Wilson wrote her memoir, entitled School Year in Palestine 1938-1939, at the time when so-called emergency regulations were enacted to deal with the first Arab revolt, which spread in opposition to the British authorities and the increasing Jewish immigration in the land of Palestine. In her writing, she tells the story of an English woman living in Birzeit, with a part-time teaching job, who hitch-hiked from Birzeit to Jerusalem on week-ends. Wilson narrates both the life of the community during the state of emergency and her multifaceted relationships with local villagers, the (female) Arab management at the school, rebels and British troops. Her scholarly appeal lies here, at the crossroads of her gender and national identity.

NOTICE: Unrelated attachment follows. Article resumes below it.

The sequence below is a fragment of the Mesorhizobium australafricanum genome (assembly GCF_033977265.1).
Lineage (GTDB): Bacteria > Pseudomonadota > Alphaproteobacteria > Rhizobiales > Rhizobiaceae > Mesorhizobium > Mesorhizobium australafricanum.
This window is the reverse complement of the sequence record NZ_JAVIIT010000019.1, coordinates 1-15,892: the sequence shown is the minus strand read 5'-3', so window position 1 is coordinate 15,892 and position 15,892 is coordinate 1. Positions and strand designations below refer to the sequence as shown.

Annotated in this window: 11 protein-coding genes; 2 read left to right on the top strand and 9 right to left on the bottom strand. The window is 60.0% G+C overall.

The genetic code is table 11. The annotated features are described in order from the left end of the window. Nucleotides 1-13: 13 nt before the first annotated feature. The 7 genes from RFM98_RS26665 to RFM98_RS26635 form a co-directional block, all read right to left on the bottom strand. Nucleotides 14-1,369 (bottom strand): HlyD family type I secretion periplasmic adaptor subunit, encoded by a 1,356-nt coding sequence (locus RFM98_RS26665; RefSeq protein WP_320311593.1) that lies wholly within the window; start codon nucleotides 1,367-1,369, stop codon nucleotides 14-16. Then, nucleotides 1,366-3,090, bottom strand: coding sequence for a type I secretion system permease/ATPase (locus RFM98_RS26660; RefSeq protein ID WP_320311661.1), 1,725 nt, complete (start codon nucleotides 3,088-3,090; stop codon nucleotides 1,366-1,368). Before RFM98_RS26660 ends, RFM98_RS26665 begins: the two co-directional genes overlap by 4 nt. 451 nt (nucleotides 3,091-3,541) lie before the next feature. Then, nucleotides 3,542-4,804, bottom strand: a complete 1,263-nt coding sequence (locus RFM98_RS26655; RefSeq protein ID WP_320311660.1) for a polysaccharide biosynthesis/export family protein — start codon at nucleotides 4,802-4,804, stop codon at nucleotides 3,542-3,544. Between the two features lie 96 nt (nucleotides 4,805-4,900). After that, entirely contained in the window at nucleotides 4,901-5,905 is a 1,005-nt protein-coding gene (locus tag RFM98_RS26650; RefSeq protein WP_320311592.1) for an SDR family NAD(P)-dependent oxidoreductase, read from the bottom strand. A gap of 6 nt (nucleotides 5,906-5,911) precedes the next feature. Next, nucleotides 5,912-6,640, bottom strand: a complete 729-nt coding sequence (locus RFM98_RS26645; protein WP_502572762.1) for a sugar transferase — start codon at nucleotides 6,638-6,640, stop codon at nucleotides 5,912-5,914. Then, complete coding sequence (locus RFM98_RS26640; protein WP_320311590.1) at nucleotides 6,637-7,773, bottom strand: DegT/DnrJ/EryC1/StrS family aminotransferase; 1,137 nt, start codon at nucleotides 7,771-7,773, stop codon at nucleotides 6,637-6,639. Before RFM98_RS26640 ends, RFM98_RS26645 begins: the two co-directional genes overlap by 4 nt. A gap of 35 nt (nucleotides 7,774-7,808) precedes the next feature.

Since this article aims to be a methodological enquiry on a particular form of agency and resistance to colonial sovereignty by its subjects, a preliminary definition of “state of emergency” is required. The expression refers to the use of executive power to suspend the rule of law, and the transference of power to the police or the military.(9) More broadly, it indicates the difference between lawful violence – the violence that is regarded as the exclusive right of governments and states – and lawless violence – the violence that is deemed illegitimate by governments and states. The latter is branded as outlaw terrorism and insurgency, thus implying that the state “has a monopoly on the legitimate use of violence” and the power to define what terrorism means.(10) The definition of terrorism in Mandatory Palestine becomes more complicated during the colonial period, as another insurgent force adopted “terrorist methods” to fight “British terrorism”, i.e. the Zionist movement.(11) The Zionist movement considered the British Authorities as the colonial power that had to be removed from Palestine in order to “liberate their land”.(12) The teaching experience of Hilda Wilson is situated in this context, and her account of daily life under the colonial state of emergency – in other words between British curfew orders and raids on the one hand and the regular incursions and demands of the Palestinian rebels on the other – offers fruitful insights on the agency and privilege enjoyed by women as well as on epistemology and law under a colonial state of emergency.(13)